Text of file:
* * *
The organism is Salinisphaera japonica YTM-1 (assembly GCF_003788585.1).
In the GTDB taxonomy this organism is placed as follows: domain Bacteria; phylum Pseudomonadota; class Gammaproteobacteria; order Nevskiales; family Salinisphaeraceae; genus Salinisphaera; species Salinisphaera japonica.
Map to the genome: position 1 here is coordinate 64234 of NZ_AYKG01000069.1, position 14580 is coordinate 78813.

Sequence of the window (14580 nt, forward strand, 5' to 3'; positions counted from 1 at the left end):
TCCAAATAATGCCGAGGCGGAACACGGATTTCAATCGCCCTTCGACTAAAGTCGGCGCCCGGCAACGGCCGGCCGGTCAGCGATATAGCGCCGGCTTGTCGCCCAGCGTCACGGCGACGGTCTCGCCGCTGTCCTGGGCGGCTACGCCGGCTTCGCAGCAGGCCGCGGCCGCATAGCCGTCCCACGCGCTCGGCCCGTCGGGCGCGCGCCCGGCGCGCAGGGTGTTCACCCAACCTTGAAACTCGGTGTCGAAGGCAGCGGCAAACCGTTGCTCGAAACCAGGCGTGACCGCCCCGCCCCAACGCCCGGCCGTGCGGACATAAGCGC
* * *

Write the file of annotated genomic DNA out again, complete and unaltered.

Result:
The organism is Salinisphaera japonica YTM-1 (assembly GCF_003788585.1).
In the GTDB taxonomy this organism is placed as follows: domain Bacteria; phylum Pseudomonadota; class Gammaproteobacteria; order Nevskiales; family Salinisphaeraceae; genus Salinisphaera; species Salinisphaera japonica.
Map to the genome: position 1 here is coordinate 64234 of NZ_AYKG01000069.1, position 14580 is coordinate 78813.

Sequence of the window (14580 nt, forward strand, 5' to 3'; positions counted from 1 at the left end):
TCCAAATAATGCCGAGGCGGAACACGGATTTCAATCGCCCTTCGACTAAAGTCGGCGCCCGGCAACGGCCGGCCGGTCAGCGATATAGCGCCGGCTTGTCGCCCAGCGTCACGGCGACGGTCTCGCCGCTGTCCTGGGCGGCTACGCCGGCTTCGCAGCAGGCCGCGGCCGCATAGCCGTCCCACGCGCTCGGCCCGTCGGGCGCGCGCCCGGCGCGCAGGGTGTTCACCCAACCTTGAAACTCGGTGTCGAAGGCAGCGGCAAACCGTTGCTCGAAACCAGGCGTGACCGCCCCGCCCCAACGCCCGGCCGTGCGGACATAAGCGC